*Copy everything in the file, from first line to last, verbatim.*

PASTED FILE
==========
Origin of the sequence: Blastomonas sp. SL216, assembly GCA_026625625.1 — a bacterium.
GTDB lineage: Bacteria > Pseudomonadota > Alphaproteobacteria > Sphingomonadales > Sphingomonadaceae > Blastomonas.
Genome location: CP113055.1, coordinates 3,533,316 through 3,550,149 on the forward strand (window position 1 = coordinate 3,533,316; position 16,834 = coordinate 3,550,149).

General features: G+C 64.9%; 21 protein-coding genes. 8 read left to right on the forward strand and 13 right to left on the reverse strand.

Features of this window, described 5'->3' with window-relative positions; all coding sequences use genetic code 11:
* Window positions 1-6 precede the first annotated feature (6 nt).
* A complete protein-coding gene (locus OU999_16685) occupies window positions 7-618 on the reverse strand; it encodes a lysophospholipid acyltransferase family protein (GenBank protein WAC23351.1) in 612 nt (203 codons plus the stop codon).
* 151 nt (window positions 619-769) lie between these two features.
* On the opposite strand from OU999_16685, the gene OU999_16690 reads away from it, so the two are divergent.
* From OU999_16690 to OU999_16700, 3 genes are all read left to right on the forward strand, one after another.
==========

Origin of the sequence: Blastomonas sp. SL216, assembly GCA_026625625.1 — a bacterium.
GTDB lineage: Bacteria > Pseudomonadota > Alphaproteobacteria > Sphingomonadales > Sphingomonadaceae > Blastomonas.
Genome location: CP113055.1, coordinates 3,533,316 through 3,550,149 on the forward strand (window position 1 = coordinate 3,533,316; position 16,834 = coordinate 3,550,149).

General features: G+C 64.9%; 21 protein-coding genes. 8 read left to right on the forward strand and 13 right to left on the reverse strand.

Features of this window, described 5'->3' with window-relative positions; all coding sequences use genetic code 11:
* Window positions 1-6 precede the first annotated feature (6 nt).
* A complete protein-coding gene (locus OU999_16685) occupies window positions 7-618 on the reverse strand; it encodes a lysophospholipid acyltransferase family protein (GenBank protein WAC23351.1) in 612 nt (203 codons plus the stop codon).
* 151 nt (window positions 619-769) lie between these two features.
* On the opposite strand from OU999_16685, the gene OU999_16690 reads away from it, so the two are divergent.
* From OU999_16690 to OU999_16700, 3 genes are all read left to right on the forward strand, one after another.